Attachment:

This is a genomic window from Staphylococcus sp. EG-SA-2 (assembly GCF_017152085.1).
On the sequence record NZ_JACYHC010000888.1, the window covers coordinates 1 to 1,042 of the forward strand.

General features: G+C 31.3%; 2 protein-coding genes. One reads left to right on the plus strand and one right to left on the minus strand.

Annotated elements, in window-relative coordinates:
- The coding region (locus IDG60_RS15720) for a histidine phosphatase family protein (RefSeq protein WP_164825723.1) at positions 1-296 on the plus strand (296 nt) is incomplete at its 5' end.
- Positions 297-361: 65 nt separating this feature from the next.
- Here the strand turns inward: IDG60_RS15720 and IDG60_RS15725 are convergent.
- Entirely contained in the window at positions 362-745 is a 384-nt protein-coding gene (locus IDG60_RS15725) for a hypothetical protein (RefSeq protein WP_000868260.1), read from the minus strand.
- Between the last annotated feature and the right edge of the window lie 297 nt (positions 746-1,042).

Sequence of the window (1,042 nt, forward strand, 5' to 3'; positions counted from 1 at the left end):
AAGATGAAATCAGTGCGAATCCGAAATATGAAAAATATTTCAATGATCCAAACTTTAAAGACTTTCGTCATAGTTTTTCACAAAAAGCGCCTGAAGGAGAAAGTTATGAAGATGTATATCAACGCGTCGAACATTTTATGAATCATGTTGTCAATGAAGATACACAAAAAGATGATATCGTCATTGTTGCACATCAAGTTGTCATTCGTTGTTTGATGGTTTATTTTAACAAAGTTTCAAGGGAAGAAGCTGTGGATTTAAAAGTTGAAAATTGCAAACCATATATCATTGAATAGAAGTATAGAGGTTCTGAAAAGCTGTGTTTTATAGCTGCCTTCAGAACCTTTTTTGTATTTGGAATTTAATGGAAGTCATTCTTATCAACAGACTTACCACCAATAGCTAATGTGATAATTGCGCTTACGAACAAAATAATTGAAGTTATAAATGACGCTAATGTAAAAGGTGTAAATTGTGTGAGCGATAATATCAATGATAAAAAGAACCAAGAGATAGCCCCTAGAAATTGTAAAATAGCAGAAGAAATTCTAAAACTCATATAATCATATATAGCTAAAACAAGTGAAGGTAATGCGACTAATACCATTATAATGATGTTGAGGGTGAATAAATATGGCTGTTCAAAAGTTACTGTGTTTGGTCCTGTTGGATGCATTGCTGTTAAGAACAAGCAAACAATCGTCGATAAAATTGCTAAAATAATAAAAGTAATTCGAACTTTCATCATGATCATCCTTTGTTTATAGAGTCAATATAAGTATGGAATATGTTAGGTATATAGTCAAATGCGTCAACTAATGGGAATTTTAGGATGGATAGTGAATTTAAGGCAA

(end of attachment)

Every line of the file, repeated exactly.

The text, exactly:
This is a genomic window from Staphylococcus sp. EG-SA-2 (assembly GCF_017152085.1).
On the sequence record NZ_JACYHC010000888.1, the window covers coordinates 1 to 1,042 of the forward strand.

General features: G+C 31.3%; 2 protein-coding genes. One reads left to right on the plus strand and one right to left on the minus strand.

Annotated elements, in window-relative coordinates:
- The coding region (locus IDG60_RS15720) for a histidine phosphatase family protein (RefSeq protein WP_164825723.1) at positions 1-296 on the plus strand (296 nt) is incomplete at its 5' end.
- Positions 297-361: 65 nt separating this feature from the next.
- Here the strand turns inward: IDG60_RS15720 and IDG60_RS15725 are convergent.
- Entirely contained in the window at positions 362-745 is a 384-nt protein-coding gene (locus IDG60_RS15725) for a hypothetical protein (RefSeq protein WP_000868260.1), read from the minus strand.
- Between the last annotated feature and the right edge of the window lie 297 nt (positions 746-1,042).

Sequence of the window (1,042 nt, forward strand, 5' to 3'; positions counted from 1 at the left end):
AAGATGAAATCAGTGCGAATCCGAAATATGAAAAATATTTCAATGATCCAAACTTTAAAGACTTTCGTCATAGTTTTTCACAAAAAGCGCCTGAAGGAGAAAGTTATGAAGATGTATATCAACGCGTCGAACATTTTATGAATCATGTTGTCAATGAAGATACACAAAAAGATGATATCGTCATTGTTGCACATCAAGTTGTCATTCGTTGTTTGATGGTTTATTTTAACAAAGTTTCAAGGGAAGAAGCTGTGGATTTAAAAGTTGAAAATTGCAAACCATATATCATTGAATAGAAGTATAGAGGTTCTGAAAAGCTGTGTTTTATAGCTGCCTTCAGAACCTTTTTTGTATTTGGAATTTAATGGAAGTCATTCTTATCAACAGACTTACCACCAATAGCTAATGTGATAATTGCGCTTACGAACAAAATAATTGAAGTTATAAATGACGCTAATGTAAAAGGTGTAAATTGTGTGAGCGATAATATCAATGATAAAAAGAACCAAGAGATAGCCCCTAGAAATTGTAAAATAGCAGAAGAAATTCTAAAACTCATATAATCATATATAGCTAAAACAAGTGAAGGTAATGCGACTAATACCATTATAATGATGTTGAGGGTGAATAAATATGGCTGTTCAAAAGTTACTGTGTTTGGTCCTGTTGGATGCATTGCTGTTAAGAACAAGCAAACAATCGTCGATAAAATTGCTAAAATAATAAAAGTAATTCGAACTTTCATCATGATCATCCTTTGTTTATAGAGTCAATATAAGTATGGAATATGTTAGGTATATAGTCAAATGCGTCAACTAATGGGAATTTTAGGATGGATAGTGAATTTAAGGCAA